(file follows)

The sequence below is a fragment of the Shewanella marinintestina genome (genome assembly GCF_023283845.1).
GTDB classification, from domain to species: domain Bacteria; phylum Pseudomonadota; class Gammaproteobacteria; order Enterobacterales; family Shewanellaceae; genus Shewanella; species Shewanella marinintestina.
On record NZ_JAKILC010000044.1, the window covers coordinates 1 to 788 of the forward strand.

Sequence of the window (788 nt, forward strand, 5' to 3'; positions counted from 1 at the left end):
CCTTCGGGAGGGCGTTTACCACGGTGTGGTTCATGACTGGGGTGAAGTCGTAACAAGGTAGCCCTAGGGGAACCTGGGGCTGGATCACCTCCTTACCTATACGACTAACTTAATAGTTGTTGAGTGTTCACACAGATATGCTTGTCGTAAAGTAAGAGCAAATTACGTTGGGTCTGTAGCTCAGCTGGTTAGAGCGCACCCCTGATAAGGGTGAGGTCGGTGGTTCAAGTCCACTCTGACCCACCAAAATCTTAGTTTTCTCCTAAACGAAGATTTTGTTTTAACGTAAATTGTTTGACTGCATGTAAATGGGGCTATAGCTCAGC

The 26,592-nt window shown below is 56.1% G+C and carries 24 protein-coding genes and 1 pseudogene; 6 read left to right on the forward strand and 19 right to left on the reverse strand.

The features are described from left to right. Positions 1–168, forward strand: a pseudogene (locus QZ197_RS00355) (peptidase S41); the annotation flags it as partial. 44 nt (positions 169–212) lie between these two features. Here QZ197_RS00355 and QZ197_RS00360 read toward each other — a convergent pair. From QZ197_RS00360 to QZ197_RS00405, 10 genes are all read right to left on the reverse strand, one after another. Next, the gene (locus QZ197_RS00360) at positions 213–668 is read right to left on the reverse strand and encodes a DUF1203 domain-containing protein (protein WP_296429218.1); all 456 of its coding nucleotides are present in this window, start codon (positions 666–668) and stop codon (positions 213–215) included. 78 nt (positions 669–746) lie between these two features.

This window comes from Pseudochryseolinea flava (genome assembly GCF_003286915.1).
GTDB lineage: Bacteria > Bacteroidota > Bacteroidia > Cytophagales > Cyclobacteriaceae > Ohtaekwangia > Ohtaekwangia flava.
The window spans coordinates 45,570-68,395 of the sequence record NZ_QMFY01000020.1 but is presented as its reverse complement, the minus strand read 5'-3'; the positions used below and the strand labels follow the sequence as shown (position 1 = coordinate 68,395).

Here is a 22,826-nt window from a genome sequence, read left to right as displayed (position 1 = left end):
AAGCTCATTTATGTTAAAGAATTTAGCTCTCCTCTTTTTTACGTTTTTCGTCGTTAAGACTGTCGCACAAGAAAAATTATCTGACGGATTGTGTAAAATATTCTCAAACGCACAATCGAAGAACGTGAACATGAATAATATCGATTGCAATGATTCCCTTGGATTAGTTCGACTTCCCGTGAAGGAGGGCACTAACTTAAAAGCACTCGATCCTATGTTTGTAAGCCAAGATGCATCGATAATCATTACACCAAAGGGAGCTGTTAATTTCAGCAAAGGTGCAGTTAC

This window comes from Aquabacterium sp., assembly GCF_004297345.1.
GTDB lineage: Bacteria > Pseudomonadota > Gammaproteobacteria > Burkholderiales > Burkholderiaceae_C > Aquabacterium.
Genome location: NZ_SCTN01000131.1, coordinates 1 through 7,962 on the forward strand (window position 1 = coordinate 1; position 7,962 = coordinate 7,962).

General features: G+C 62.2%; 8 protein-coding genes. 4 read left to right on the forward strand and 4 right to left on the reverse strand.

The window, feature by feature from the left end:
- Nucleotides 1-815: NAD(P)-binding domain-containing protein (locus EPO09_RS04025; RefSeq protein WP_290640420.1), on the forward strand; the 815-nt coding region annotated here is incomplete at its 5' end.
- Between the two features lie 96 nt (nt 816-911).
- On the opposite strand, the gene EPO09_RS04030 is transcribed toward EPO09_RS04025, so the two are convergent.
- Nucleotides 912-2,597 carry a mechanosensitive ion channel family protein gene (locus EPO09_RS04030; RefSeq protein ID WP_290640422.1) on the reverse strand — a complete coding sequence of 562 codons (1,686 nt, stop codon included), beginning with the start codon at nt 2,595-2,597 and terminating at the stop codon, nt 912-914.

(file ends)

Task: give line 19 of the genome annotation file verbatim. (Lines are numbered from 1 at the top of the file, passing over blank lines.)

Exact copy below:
- Between the two features lie 96 nt (nt 816-911).